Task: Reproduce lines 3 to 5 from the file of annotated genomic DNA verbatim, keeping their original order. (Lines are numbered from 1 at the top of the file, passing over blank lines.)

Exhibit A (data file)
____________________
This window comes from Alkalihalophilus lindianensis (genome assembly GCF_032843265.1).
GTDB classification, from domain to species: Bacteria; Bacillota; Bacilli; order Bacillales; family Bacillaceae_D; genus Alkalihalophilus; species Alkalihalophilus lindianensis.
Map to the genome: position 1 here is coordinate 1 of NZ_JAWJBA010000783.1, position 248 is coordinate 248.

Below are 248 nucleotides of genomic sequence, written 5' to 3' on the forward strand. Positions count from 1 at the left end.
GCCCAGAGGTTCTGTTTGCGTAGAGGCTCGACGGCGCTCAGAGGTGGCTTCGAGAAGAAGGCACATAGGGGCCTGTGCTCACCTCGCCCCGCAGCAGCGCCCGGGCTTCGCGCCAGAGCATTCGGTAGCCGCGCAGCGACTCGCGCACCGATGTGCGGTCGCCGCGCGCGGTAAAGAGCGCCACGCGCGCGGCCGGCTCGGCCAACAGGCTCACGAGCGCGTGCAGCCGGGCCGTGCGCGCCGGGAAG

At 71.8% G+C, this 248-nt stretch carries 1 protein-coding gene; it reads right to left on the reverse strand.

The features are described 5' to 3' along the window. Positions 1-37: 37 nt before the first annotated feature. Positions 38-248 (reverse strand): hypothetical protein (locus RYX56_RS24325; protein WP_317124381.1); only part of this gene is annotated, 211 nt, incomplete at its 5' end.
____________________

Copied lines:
Map to the genome: position 1 here is coordinate 1 of NZ_JAWJBA010000783.1, position 248 is coordinate 248.

Below are 248 nucleotides of genomic sequence, written 5' to 3' on the forward strand. Positions count from 1 at the left end.
GCCCAGAGGTTCTGTTTGCGTAGAGGCTCGACGGCGCTCAGAGGTGGCTTCGAGAAGAAGGCACATAGGGGCCTGTGCTCACCTCGCCCCGCAGCAGCGCCCGGGCTTCGCGCCAGAGCATTCGGTAGCCGCGCAGCGACTCGCGCACCGATGTGCGGTCGCCGCGCGCGGTAAAGAGCGCCACGCGCGCGGCCGGCTCGGCCAACAGGCTCACGAGCGCGTGCAGCCGGGCCGTGCGCGCCGGGAAG